Spreading Light on Homework

Jane Dean, Elen Kentnor, Virginia Arndt and Butzi Moffitt
Jane Dean, Elen Kentnor, Virginia Arndt and Butzi Moffitt

Electricity in Haiti is a fragile and politicized commodity.  Jacmel used to have reliable electricity day and night but now  we are limited to no more than 4 hours a day. It comes on at 2  a.m.! Most schools don’t have electricity at all and businesses  must rely on generators during the day. Homes have little  light at night. That impacts education: it’s hard for children to  do their homework after sundown at 5:30 p.m.  Southport, CT  residents Virginia Arndt and Jane Dean have taken  creative steps to help 162 of HEI’s scholarship and after school students with this problem. Assisted by Elen Kentnor and Butzi Moffitt, they sponsored Spread the Light!, a scarf swop to raise funds for solar powered lights offered by Unite to Light at $8 a piece. The first 100 lights will be delivered in late May! There are so many obstacles to getting an education in Haiti, and we are very grateful to Ginny, Jane and their friends for making life easier for our students.

Nicholas Kristof: The Power of Hope

In today’s New York Times, Nicholas Kristof cites studies that document the power of hope in lifting people out of extreme poverty. When poor people learn that their own actions can lead to improvements in their standard of living, their mental, physical and financial states measurably rise. The path to change can vary – raising chickens, going to school, starting a small business – but identifying the new path and understanding its potential impact is critical. That is what we are doing in Jacmel by educating children and providing job training. Already our 185 kids are using their new skills to improve their families’ living conditions and making plans to support themselves when they graduate from school. Thank you, everyone who contributes to this “graduation” from poverty in Haiti! You are giving hope and a hand up, not a handout – there’s a world of long-term difference! Click here to read the full article.



Clowning Around After School

CASED Clowning around after schoolOur courtyard rings with teasing and laughter after school and on weekends. For  many of our students, the day begins with a light breakfast of cornmeal or rice and  beans, then a long walk to class. After school, 100 CASED students walk to one of  our  two downtown locations, where they revive with a tasty snack and cold drink,  complete their homework under the supervision of our tutors, and engage in some    good fun. Songs, educational games, calisthenics and normal horseplay help work off steam before the walk home at dusk.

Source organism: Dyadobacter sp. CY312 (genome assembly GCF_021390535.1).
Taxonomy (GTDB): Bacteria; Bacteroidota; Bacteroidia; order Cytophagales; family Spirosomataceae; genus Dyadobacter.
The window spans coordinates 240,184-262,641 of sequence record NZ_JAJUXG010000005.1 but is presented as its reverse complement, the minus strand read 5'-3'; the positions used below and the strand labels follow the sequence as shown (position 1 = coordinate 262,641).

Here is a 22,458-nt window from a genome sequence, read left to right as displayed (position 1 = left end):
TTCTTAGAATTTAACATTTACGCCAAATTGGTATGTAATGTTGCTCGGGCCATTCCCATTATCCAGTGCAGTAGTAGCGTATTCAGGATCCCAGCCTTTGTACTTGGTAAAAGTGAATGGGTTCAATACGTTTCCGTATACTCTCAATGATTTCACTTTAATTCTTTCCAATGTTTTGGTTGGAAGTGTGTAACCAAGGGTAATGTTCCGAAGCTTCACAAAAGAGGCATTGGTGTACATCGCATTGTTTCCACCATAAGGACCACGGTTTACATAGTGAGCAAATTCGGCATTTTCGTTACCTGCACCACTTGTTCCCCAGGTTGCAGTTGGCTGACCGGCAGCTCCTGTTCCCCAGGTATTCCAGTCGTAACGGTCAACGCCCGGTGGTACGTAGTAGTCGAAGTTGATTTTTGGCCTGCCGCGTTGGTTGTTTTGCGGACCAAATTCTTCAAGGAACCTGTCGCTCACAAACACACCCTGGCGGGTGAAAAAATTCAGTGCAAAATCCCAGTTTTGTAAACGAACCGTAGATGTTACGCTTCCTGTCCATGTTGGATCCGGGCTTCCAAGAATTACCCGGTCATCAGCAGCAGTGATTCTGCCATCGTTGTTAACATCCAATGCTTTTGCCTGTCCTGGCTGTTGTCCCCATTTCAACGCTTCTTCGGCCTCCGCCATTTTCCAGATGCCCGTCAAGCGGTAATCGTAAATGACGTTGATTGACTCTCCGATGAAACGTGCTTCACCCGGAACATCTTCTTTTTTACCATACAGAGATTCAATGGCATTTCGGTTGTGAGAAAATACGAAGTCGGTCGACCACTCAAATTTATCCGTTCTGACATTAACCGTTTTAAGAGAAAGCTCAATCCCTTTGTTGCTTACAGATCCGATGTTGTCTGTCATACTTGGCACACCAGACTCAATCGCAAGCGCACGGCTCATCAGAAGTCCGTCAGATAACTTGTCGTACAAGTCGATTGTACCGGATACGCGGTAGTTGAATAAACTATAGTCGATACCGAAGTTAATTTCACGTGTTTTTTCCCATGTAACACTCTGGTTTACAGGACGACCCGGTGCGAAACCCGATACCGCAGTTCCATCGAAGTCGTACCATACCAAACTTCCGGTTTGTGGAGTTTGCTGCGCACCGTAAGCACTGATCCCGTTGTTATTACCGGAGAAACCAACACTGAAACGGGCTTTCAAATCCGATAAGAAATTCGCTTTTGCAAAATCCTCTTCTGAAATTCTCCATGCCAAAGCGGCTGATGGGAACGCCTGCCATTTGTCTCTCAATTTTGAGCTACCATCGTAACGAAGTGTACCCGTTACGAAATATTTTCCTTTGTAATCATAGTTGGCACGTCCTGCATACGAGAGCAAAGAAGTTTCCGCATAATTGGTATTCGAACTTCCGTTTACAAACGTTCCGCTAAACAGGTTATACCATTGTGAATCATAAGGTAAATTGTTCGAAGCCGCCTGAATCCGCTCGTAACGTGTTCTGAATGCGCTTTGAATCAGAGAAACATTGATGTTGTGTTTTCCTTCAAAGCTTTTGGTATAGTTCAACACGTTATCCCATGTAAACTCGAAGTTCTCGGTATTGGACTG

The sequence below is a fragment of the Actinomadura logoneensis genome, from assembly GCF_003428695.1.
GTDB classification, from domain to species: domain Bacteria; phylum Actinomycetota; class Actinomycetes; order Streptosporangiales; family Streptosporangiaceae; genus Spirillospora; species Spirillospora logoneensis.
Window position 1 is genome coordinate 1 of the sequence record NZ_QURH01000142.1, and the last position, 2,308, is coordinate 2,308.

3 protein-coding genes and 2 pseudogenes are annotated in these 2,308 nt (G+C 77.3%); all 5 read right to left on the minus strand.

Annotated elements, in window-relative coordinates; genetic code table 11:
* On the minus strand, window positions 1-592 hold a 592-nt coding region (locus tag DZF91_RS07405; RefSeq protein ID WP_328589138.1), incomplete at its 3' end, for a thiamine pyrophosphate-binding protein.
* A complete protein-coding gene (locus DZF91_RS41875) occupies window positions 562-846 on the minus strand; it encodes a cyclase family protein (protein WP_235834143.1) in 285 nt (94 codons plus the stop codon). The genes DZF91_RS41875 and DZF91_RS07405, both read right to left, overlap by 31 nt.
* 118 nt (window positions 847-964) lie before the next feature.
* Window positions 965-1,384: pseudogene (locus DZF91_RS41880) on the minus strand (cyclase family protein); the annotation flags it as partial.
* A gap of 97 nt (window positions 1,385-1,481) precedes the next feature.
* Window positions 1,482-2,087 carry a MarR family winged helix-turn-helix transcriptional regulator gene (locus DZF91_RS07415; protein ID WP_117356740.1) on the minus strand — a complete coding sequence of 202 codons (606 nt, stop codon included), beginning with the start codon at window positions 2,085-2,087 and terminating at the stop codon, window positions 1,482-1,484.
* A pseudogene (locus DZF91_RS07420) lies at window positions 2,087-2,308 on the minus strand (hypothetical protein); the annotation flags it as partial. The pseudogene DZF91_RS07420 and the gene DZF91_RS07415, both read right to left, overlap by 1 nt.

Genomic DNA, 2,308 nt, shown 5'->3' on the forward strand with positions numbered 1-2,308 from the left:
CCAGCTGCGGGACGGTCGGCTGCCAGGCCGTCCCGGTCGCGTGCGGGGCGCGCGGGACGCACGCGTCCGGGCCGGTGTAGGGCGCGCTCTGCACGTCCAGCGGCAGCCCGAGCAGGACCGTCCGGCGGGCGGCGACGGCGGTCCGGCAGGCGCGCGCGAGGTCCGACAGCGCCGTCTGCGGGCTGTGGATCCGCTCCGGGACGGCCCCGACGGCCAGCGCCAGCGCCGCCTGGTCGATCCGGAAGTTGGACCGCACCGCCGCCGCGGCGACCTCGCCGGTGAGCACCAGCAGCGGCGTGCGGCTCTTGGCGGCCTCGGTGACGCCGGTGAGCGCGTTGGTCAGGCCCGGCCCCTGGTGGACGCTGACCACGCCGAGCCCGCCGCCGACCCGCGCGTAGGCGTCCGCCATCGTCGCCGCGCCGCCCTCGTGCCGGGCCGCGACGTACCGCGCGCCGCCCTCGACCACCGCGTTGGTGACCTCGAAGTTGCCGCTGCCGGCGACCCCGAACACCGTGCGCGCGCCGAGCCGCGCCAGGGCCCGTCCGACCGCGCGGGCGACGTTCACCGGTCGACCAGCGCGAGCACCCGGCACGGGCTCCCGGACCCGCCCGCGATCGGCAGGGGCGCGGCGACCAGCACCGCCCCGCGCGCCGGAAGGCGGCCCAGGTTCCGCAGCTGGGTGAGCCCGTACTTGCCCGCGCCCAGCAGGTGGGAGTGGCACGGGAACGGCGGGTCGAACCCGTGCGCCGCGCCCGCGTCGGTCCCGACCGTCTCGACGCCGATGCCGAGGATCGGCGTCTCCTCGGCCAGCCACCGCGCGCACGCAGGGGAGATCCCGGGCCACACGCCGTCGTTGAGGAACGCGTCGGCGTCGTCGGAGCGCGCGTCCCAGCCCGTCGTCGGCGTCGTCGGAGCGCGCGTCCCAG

Thank you donors, volunteers and friends, for making it all possible!

Donate Now on #GivingTuesday!

Please give the gift of education to an impoverished child who could not attend without your help. Your contribution of $150 or more will provide everything a child needs to enroll in a local school: tuition fees, uniforms, shoes, backpacks, books and school supplies. Education is the most effective way to build a better Haiti. CLICK HERE  to make a donation. Thank you for your help!

Consider This on #GivingTuesday!

50% of Haitian children have no access to education. Only half the country’s adults can read.

Tuesday, December 1 is #GivingTuesday, the national day of philanthropy. We hope you will take this opportunity to give the gift of education to a Haitian child who could not attend without your help. Education is the best way to change the world for the better and we are starting on America’s doorstep. Your donation to HEI will provide scholarships, food, after-school tutoring and job training to severely impoverished kids in Jacmel. We currently serve 185 children. Won’t you help us transform their lives – and over time, their country? CLICK HERE to support a child today! Thank you.

Haiti’s Presidential Elections This Sunday

Presidential, legislative and local elections will take place this Sunday, October 25. The country desperately needs a strong leader with a majority in the legislature to bring about constructive changes. Click here fore details from The Economist.

Working Women in Haiti

Tensions with the Dominican Republic regarding the status of Haitian workers there affect the small traders called “Madam Saras” who cross the border to bring vital goods home to Haiti. This is the kind of small commercial enterprise that feeds families and pays school bills in our area. Its restriction imposes great hardship on the people who depend on this food and merchandise for their livelihoods.  Read about the Madam Saras here.

Fifth Anniversary Earthquake Interview with Gwen Edwards

Channel 12 host Gwen Edwards and HEI President Susan Whitcomb discuss HEI’s response to Haiti’s lack of access to education on Our Lives, which aired January 17-18, 2015.

Bloomberg Reports on Business in Haiti

Bloomberg New surveys the state of business in Haiti today. This program assesses what has been accomplished so fair and discusses the opportunities and challenges facing entrepreneurs. Click here to see the full program.